Marital property division can be a complex concept

Flicker, Kerin, Kruger & Bissada LLP

There’s a lot to sort through when a marriage is coming to an end. One of the issues on the table during a divorce is marital property division and it can be a pretty confusing and complex thing. California is a community property state and that means all property that is owned equally by both individuals is usually divided equally, unless they’re inheritances or personal gifts.

Community property doesn’t just include a home, but includes all income either person received during the marriage and all goods purchased with that money. That could include vehicles, fine art, antiques, etc. Not only assets are considered community property, but also debts that were incurred during the marriage. Regarding a business owned by one spouse — a portion of it might be construed as being community property if there was an increase in the business during the marriage or if both spouses contributed to it.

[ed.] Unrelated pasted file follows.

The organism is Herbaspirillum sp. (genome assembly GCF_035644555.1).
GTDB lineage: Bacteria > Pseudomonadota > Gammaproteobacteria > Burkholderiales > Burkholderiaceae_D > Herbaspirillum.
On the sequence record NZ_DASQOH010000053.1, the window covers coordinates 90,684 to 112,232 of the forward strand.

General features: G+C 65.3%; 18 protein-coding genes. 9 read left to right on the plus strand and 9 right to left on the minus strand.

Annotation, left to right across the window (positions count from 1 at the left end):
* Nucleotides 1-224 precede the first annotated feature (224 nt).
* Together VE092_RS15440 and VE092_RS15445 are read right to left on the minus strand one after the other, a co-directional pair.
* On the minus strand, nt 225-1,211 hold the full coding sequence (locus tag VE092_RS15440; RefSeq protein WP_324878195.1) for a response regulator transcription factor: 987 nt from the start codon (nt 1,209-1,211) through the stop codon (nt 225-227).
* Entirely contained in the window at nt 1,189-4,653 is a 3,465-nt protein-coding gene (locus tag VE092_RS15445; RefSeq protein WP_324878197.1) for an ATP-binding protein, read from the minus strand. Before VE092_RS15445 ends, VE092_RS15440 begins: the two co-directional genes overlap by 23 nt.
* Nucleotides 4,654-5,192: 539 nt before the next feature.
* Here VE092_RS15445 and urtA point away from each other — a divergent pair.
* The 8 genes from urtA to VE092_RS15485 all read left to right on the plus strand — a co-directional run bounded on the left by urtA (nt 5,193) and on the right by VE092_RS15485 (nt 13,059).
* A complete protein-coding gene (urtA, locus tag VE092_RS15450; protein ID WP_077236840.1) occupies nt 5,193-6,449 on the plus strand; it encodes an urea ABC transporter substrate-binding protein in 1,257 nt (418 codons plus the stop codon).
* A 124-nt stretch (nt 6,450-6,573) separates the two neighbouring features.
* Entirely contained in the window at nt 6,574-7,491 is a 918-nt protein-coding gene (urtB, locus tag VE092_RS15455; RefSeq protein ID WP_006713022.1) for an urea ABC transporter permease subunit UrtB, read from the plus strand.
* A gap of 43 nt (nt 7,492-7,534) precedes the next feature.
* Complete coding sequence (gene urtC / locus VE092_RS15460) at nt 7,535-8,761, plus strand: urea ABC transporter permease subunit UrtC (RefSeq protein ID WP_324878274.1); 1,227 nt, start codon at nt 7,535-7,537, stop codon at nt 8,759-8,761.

If one spouse owns separate property that has been commingled with community property during the marriage, that property might be classed as community property entirely or partly. Things can get pretty bewildering and emotional. That can be even more so if spouses can’t agree on how to split assets and debts.

Each spouse may need the independent advice of a lawyer to decipher what’s what regarding property and debts during a divorce situation. A California attorney experienced in marital property division may be able to weigh in on the legal aspects of this often complicated area of family law. An attorney may be able to work with a client to help him or her come to a fair property division arrangement with a former spouse.

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